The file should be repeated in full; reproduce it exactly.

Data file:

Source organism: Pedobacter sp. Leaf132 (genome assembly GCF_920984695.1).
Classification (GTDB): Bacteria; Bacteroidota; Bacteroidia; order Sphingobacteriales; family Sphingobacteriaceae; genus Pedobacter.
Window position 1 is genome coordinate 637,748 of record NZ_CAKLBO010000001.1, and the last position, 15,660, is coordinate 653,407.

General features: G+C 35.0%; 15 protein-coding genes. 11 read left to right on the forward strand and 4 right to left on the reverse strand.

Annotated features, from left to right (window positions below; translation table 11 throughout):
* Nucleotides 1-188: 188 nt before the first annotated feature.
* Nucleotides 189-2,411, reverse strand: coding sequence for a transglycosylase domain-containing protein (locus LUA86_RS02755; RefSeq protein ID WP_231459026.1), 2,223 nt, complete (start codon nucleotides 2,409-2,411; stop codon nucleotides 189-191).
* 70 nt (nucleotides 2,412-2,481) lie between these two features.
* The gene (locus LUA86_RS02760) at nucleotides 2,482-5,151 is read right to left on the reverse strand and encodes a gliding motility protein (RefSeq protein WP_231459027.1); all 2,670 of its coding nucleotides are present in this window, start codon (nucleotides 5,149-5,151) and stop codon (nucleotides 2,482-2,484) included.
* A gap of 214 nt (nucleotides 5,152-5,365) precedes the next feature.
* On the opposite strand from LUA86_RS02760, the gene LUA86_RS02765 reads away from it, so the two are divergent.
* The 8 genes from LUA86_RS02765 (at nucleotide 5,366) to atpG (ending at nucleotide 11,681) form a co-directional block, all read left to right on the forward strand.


Source organism: Pedobacter sp. Leaf132 (genome assembly GCF_920984695.1).
Classification (GTDB): Bacteria; Bacteroidota; Bacteroidia; order Sphingobacteriales; family Sphingobacteriaceae; genus Pedobacter.
Window position 1 is genome coordinate 637,748 of record NZ_CAKLBO010000001.1, and the last position, 15,660, is coordinate 653,407.

General features: G+C 35.0%; 15 protein-coding genes. 11 read left to right on the forward strand and 4 right to left on the reverse strand.

Annotated features, from left to right (window positions below; translation table 11 throughout):
* Nucleotides 1-188: 188 nt before the first annotated feature.
* Nucleotides 189-2,411, reverse strand: coding sequence for a transglycosylase domain-containing protein (locus LUA86_RS02755; RefSeq protein ID WP_231459026.1), 2,223 nt, complete (start codon nucleotides 2,409-2,411; stop codon nucleotides 189-191).
* 70 nt (nucleotides 2,412-2,481) lie between these two features.
* The gene (locus LUA86_RS02760) at nucleotides 2,482-5,151 is read right to left on the reverse strand and encodes a gliding motility protein (RefSeq protein WP_231459027.1); all 2,670 of its coding nucleotides are present in this window, start codon (nucleotides 5,149-5,151) and stop codon (nucleotides 2,482-2,484) included.
* A gap of 214 nt (nucleotides 5,152-5,365) precedes the next feature.
* On the opposite strand from LUA86_RS02760, the gene LUA86_RS02765 reads away from it, so the two are divergent.
* The 8 genes from LUA86_RS02765 (at nucleotide 5,366) to atpG (ending at nucleotide 11,681) form a co-directional block, all read left to right on the forward strand.